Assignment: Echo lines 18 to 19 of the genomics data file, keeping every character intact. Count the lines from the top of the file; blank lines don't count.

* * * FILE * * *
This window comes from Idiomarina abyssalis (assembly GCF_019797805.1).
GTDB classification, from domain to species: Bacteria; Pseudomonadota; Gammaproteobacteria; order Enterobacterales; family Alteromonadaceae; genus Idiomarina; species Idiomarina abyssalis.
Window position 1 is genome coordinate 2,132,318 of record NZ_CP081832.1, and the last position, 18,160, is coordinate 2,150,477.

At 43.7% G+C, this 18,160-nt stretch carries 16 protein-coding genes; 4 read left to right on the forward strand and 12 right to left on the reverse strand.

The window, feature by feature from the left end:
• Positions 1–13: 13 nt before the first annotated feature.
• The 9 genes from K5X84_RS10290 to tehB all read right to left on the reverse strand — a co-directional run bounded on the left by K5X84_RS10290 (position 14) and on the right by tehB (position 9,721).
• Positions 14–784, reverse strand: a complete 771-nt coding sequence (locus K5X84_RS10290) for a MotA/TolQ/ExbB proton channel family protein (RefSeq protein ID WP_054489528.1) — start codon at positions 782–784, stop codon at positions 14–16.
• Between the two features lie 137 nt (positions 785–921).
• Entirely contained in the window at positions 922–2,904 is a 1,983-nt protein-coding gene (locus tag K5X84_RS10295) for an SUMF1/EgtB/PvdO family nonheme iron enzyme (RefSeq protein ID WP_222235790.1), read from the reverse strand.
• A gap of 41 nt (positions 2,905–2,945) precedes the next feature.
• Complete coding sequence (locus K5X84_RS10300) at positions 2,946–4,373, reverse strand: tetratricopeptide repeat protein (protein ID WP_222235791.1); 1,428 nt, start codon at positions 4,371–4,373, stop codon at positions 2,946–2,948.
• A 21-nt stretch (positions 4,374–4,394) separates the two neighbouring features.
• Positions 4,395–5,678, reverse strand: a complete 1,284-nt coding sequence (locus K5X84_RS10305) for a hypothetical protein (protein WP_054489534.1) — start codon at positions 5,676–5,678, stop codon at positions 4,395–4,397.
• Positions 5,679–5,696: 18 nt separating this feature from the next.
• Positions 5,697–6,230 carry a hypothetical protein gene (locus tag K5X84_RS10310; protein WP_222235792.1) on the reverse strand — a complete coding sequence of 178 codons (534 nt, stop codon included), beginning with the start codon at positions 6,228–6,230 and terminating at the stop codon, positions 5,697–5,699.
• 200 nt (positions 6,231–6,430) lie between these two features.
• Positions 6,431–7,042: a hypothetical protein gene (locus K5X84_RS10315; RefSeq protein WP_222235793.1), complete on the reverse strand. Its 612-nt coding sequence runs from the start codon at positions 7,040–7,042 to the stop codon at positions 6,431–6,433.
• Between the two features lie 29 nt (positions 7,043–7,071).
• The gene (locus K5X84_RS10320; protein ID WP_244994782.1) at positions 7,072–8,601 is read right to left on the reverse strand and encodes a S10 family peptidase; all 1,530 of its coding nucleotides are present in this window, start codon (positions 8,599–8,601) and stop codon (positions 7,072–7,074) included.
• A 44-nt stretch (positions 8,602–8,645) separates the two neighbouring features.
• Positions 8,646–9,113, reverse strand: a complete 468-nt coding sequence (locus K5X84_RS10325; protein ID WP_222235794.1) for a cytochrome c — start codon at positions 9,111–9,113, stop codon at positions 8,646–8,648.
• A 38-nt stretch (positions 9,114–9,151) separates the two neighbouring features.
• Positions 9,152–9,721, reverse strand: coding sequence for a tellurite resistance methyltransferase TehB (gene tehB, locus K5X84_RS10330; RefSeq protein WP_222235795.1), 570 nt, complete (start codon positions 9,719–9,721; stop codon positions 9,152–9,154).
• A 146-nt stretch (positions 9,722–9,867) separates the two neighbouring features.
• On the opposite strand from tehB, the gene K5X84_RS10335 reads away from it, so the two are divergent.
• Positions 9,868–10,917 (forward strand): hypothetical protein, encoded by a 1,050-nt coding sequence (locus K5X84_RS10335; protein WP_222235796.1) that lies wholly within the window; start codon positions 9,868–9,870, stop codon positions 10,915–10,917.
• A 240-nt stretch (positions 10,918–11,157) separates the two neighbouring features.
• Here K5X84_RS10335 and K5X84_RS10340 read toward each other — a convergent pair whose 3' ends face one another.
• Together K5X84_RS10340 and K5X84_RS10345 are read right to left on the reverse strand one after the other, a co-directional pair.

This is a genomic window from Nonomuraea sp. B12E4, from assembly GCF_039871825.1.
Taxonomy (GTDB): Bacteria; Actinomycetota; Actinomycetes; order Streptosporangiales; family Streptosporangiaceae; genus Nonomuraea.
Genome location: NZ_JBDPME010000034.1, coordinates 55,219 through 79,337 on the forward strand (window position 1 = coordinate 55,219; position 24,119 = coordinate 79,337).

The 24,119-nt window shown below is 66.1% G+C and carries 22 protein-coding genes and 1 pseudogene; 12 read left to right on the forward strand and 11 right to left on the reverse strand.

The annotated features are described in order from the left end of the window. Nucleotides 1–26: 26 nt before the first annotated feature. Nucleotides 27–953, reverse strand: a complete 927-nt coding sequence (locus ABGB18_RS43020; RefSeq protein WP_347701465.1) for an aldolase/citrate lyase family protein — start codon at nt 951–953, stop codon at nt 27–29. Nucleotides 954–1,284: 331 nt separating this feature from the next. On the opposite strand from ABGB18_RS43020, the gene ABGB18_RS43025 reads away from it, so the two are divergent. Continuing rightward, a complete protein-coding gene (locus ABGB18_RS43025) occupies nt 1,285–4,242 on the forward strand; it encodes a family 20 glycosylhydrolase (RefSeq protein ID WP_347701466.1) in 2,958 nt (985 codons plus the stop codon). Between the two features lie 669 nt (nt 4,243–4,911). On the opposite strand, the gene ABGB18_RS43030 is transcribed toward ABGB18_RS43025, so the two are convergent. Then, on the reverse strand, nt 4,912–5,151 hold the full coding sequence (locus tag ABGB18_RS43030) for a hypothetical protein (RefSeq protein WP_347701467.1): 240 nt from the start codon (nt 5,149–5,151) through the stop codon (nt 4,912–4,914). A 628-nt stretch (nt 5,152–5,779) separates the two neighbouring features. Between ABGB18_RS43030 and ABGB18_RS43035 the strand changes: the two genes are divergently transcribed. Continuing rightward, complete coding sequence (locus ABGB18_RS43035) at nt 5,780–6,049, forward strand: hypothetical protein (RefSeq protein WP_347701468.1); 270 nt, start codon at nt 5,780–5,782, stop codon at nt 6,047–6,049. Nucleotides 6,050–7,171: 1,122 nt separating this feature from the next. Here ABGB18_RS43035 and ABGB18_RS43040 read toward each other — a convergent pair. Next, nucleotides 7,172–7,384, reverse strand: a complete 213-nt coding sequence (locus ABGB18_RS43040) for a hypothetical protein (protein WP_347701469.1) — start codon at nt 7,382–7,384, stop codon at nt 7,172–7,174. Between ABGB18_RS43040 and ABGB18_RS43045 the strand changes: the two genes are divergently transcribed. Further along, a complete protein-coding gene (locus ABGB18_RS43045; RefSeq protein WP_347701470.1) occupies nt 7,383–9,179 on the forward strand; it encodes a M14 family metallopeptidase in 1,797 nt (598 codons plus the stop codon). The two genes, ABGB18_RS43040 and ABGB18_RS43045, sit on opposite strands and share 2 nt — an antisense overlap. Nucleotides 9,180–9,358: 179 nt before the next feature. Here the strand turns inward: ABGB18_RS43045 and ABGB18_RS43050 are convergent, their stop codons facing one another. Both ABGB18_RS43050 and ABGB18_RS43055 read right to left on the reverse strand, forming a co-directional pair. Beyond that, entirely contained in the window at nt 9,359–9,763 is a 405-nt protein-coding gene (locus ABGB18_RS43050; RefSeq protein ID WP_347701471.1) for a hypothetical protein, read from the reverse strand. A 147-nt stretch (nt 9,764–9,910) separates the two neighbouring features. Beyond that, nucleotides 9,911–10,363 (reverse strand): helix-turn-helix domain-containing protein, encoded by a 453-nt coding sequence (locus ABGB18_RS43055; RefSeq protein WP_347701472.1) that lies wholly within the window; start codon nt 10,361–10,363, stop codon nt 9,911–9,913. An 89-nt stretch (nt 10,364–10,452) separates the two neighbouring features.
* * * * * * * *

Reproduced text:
• Positions 6,431–7,042: a hypothetical protein gene (locus K5X84_RS10315; RefSeq protein WP_222235793.1), complete on the reverse strand. Its 612-nt coding sequence runs from the start codon at positions 7,040–7,042 to the stop codon at positions 6,431–6,433.
• Between the two features lie 29 nt (positions 7,043–7,071).